Rainbow Ridge Mine, Virgin Valley,
Humboldt County, Nevada

13-14 Aug 09
My friend Scott Northouse and I, traveled to the WORLD-FAMOUS Rainbow Ridge Opal mine, in Virgin Valley, Nevada, located about 300 miles NNE of Reno, to try our luck at sharing a virgin opal-bearing ore load!

13 Aug 09-  We ate dinner and camped the night before our dig, at the free campground, located about 5 miles down the dirt road from the mine itself.  

14 Aug 09-  Sunrise, breakfast and off to the mine we go!  The gates were opened at a bit past 8am.  Inside the property, four vehicles full of eager opal-a-holics were lead to the mine shop, where we paid our fees and were given handy tools to use for breaking up the tenacious, clay-rich dirt clods,
in our search for amazing precious opals!

We got our virgin ore pile (right off of the best part of the mine wall!)
and began our sweep of anything that was showing.  Here's
Scott Northouse in the depths of the pursuit, with the
legendary Rainbow Ridge mine pit in the background-

Opals began to show, but few displayed any real color-play fire. Then the sky got a bit cloudy, blocking the sun, which didn't help us to see any of the possible fire in the specimens, as we mined them.  So, we recovered anything that looked like an opal, to check later for fire-  (the results were good!)

Here's a classic limbcast, sticking out of a large clod of clay, but it didn't show any precious
color-play fire

Then, wait a minute, what was that flash... of fire?!  Finally the sun comes out and we start finding some goodies!

We found two, 8cm
long black limbcasts,
that didn't show any fire right away, but both have potential for the future-

And then boom!  I scored our first real killer, fiery, precious opal,
showing beautiful blue and green fire!  The precious Gem nodule
penetrated 5cm (2-inches) into the matrix!

And then I found another!  This one
is about 2.5cm (one-inch) tall
and very fiery!

We worked our butts off!  Less than 3 hours later, we near finishing
our systematic mining of the 3 cubic-yard ore pile-

As we were digging thru the last quarter of the pile, things really started getting interesting!  First, Scott N. found a pair of killers!  Then, at the very bottom of the pile, I found a loose giant fiery limbcast measuring over 8cm long and 4cm wide!!!  After showing the piece around a bit and stretching my legs, I went back to work.  Ten minutes later, I FOUND THE OTHER HALF!!!!  Together, they form a complete, AMAZING fiery limbcast over 16cm long (6.5 x 1.5-inches)!  This is the finest precious opal
I have ever collected!

Here are some pix of the spectacular half I chose for myself,
while Scott N. rightfully received the other half.  
This alone made our trip extremely worth-while!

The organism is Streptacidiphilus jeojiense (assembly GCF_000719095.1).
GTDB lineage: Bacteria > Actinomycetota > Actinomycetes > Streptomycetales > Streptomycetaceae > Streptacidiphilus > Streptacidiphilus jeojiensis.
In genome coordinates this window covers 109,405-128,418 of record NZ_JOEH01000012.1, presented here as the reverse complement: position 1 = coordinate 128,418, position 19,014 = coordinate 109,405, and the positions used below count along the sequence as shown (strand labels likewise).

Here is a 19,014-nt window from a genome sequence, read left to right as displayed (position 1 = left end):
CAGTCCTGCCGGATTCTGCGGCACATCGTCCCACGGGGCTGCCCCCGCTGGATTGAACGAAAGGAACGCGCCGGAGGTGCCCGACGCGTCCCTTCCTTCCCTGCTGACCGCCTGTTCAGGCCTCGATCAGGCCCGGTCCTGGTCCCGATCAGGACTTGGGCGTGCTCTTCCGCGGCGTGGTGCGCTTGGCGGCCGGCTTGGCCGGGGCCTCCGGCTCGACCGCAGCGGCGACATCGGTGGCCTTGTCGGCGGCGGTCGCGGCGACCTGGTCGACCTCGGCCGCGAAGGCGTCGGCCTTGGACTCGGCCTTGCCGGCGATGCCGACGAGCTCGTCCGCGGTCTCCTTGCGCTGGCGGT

Before it was noon, we had finished our clay ore pile.  Then, Scott and I worked the nearby tailing for a few hours and filled a tray with nice dry pieces showing color-play fire-

At about 3pm, the people that had a double-sized load next to us, left for the day.  This entitled anyone still digging at the mine to give their pile a look-sie.  Scott and I started digging in and amazing opals began to show-

Within 10 minutes of digging in this abandoned pile, I found an absolute KILLER, GEM, AWESOME, AMAZING limbcast measuring
3.7 x 3.0 x 1.5cm, RAGING with da' FIRE!!!  SUPER-WOW!!!!!

I also found this super-nice,
2.5cm (one-inch) gem in that pile!

We worked and worked and dug and dug, not taking any real breaks until they closed the mine.  I estimate that Scott and I each mined (processed and shoveled) at least 6-cubic yards of clay clods and dirt apiece.  After hanging out with Glen Hodson for awhile, Scott and I had to face our 300 mile drive back to Reno.  Many beautiful sights abound on our drive through Nevada, on the way home-

After eating a rack of ribs at the "Flying Pig" BBQ in Winnemucca, we got back to my house at 11:30pm. Then, we took some showers and got to work(!), eager to play with our new treasures.  We were up until 3am cleaning opals!  Here's my share of the smaller killers.  I call this my
"Jelly Jar", and it looks AWESOME!!!

I am now soaking and cleaning my pieces.  Fiery opals abound in these jars!  
It looks like it's time to shop for some good domed glass display jars!  
Virgin Valley opals are known to improve their quality of fire and clarify optically as they soak in water and other cleaners over weeks, months and even years.  So, opals that do not show any color-play fire when they are first collected, may later on, as they soak!

White veins of opal from this mine will rarely show fire, but I will soak these specimens for years, if it takes that, in the hopes that a few might fire-up some day.  



I think that this trip was a huge and very enjoyable success, and I highly recommend a virgin ore load of opal-bearing clay at the Rainbow Ridge opal mine to any and everyone!


I can't wait to get back and do it all again!



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